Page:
However, they point out, folate-mediated delivery of small RNAs “lags behind,” because of the preconception that the RNA molecules must be protected from degradation in the circulation. And while attempts have been made to incorporate folate onto dendrimer, co-polymer, or liposomal carriers, the resulting complexes are large, which makes it harder for them to penetrate the dense extracellular matrix found in most solid tumors.

Just how miRNAs in the Purdue University team’s FolamiR conjugates are protected from degradation is something that the team can at present only speculate, Dr. Kasinski admitted to GEN. “Certainly the rapid uptake in vivo helps to reduce exposure of the conjugates to serum endonucleases. However, we provide in vitro evidence that the folate–miRNA conjugate is more stable than the miRNA mimic itself. Our current hypothesis is that folate protects one end from endonucleases and that this may explain at least some of the stability.”

miRNA therapeutics firm Mirna Therapeutics had previously been developing a miR-34 mimic MRX34 as its lead anticancer candidate, but a Phase I trial was halted in September last year due to multiple immune-related severe adverse events. The FDA subsequently imposed a full clinical hold, and all R&D activities were stopped during late 2016. Earlier this year, Mirna was merged into Synthetic Biotics™ firm, Synlogic.

There are a few differences between the Purdue team’s MiR-34a and Mirna Therapeutics’ MRX34, Dr. Kasinski stressed. “Mirna Therapeutics’ mimic included a completely unmodified mature strand; ours contains minimal modifications on the 3’ end with two 2'-O-methyl RNA bases. The passenger strand of the mimic used in MRX34 is unmodified expect for a C6-amine cap at the 5' end of the molecule. The cap is thought to prevent the passenger strand from acting like a guide/mature strand. Our passenger strand contains an RNA double modified with an azide linker on the 5' end (to attach to folate) and multiple (10/20) 2'-O-methyl RNA bases. The methylated bases we used will likely impart increased stability and prevent toxicity.”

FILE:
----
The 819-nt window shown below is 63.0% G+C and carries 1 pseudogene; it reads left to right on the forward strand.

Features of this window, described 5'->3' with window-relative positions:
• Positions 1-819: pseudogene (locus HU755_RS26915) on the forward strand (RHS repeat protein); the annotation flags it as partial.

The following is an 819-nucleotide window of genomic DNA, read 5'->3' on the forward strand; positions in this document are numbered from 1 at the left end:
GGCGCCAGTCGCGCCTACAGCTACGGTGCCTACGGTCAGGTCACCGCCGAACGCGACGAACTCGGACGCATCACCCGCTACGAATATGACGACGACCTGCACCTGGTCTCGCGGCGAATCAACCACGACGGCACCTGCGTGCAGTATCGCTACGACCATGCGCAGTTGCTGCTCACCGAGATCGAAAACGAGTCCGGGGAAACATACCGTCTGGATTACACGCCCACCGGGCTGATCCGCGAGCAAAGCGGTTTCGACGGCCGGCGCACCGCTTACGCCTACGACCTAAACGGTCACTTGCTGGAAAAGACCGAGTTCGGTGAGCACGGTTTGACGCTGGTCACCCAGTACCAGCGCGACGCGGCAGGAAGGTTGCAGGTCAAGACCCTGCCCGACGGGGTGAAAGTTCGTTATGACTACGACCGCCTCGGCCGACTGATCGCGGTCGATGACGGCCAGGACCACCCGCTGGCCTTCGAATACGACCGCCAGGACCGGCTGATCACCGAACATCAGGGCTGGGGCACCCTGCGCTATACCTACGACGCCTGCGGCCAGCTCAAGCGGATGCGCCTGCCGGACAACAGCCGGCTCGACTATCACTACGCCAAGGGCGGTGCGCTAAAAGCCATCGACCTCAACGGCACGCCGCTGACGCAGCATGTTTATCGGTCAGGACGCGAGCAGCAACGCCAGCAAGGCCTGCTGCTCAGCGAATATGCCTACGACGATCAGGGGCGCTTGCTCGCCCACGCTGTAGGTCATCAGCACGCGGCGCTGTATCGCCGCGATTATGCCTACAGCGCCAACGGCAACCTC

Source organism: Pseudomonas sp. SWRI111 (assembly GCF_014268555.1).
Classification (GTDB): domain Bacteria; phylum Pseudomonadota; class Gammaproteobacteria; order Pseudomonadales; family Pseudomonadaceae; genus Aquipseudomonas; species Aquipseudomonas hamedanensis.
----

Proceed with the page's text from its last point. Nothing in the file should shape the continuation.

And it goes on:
What caused the toxic response to MRX34 is also not clear, Dr. Kasinski stated. “The vehicle and/or the RNA could be contributing to the toxic response. In our case, it is unlikely that folate will cause a toxic response, and due to specificity and rapid clearance of the FolamiRs, it is unlikely that the RNA would be toxic. Specificity of uptake allows for reduced dosing and rapid clearance of the conjugates reduces the time that that the RNA is in circulation. Both of these are advantageous for reducing potential toxicity.”

The Purdue University team is continuing its work with miRNA conjugates, GEN was informed. Major areas for research include the use of alternative ligand/receptor pairs to deliver miRNAs to tumors that don’t overexpress the folate receptor, and also mechanisms to promote endosomal release. “It is well known that folate conjugates are internalized via receptor-mediated endocytosis,” Dr. Kasinski commented. “This process results in the conjugates becoming trapped inside of endosomes. Our data suggest that at least some of the miRNA-34a is escaping the endosome; however, we envision even greater efficacy and reduced dosing if more of the miRNA can escape. We are working on second-generated conjugates to promote endosomal escape.”

The researchers envisage making future progress into clinical development “with the help of industrial colleagues.” The university has a provisional patent application filed and intends to file the full patent. “Upon doing so we would be very interested in working with a licensee.”